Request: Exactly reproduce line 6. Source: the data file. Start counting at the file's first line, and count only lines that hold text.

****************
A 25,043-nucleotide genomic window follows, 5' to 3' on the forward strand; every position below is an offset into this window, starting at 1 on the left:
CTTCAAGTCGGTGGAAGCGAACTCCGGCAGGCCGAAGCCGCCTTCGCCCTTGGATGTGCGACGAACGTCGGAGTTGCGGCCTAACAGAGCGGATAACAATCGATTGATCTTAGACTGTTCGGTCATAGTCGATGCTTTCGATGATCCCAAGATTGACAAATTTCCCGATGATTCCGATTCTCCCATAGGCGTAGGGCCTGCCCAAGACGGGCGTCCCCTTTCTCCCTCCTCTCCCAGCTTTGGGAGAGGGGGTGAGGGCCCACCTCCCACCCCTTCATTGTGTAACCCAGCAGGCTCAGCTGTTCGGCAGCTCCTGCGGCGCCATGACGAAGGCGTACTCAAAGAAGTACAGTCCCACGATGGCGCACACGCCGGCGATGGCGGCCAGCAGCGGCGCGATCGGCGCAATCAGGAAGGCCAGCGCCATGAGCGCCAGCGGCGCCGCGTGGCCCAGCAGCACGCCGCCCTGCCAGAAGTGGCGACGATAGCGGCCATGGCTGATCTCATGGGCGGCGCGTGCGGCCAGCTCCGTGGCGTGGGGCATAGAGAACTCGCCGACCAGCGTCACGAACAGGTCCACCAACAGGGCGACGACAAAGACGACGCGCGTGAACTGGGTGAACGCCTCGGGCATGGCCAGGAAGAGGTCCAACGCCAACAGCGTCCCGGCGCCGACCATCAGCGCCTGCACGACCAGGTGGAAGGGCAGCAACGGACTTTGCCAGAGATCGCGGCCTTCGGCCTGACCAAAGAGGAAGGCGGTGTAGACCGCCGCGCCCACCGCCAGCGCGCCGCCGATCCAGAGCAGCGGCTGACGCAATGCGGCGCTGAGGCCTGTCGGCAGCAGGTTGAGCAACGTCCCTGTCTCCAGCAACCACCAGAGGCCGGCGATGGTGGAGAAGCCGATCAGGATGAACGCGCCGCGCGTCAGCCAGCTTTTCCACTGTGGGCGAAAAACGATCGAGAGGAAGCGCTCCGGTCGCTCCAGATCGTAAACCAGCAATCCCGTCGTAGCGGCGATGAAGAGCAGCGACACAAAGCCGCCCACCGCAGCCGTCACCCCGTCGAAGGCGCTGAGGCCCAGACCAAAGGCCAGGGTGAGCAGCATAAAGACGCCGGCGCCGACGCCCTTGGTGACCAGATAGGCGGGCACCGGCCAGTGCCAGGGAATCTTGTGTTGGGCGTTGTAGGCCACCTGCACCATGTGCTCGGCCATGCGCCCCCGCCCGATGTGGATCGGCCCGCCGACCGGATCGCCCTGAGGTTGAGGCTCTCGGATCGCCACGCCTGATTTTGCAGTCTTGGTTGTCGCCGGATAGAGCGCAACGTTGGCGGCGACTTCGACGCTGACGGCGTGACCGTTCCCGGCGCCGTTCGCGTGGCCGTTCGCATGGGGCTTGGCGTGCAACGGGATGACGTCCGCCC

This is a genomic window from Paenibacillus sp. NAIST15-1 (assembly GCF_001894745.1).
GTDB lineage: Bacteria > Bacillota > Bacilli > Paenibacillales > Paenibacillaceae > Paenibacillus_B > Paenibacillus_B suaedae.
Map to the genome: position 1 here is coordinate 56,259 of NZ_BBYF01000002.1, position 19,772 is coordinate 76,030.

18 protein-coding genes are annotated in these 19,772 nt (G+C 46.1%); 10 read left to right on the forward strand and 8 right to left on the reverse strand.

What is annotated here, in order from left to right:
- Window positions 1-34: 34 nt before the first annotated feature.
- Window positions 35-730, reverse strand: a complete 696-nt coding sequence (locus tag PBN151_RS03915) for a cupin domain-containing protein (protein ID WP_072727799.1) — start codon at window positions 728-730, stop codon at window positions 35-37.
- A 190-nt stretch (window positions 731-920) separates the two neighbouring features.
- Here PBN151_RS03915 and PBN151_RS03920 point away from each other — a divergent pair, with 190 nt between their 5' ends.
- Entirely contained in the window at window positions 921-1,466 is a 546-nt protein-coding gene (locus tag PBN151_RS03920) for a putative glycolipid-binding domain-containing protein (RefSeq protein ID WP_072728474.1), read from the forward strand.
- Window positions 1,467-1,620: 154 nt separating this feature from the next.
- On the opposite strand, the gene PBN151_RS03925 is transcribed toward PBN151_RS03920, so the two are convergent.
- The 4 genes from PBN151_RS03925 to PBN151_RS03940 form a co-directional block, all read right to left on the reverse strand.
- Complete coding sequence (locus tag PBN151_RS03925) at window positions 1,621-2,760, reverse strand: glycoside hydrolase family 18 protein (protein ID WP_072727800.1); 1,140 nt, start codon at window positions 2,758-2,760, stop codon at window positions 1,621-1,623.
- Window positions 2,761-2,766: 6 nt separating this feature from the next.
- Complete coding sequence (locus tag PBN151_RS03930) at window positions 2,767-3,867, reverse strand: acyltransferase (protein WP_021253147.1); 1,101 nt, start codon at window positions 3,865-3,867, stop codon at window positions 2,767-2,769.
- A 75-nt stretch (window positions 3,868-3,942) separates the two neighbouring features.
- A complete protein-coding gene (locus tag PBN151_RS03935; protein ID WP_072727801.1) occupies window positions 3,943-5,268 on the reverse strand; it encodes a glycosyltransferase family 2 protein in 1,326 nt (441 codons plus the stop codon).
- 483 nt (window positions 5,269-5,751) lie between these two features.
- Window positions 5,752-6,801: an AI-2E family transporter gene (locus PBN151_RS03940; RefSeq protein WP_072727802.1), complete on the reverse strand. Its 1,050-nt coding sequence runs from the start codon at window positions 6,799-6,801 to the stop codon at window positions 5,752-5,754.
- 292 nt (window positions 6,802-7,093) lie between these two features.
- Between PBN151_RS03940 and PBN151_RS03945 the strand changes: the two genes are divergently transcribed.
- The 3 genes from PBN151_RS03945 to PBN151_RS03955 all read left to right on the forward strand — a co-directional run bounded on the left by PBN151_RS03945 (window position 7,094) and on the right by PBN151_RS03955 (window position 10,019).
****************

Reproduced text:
18 protein-coding genes are annotated in these 19,772 nt (G+C 46.1%); 10 read left to right on the forward strand and 8 right to left on the reverse strand.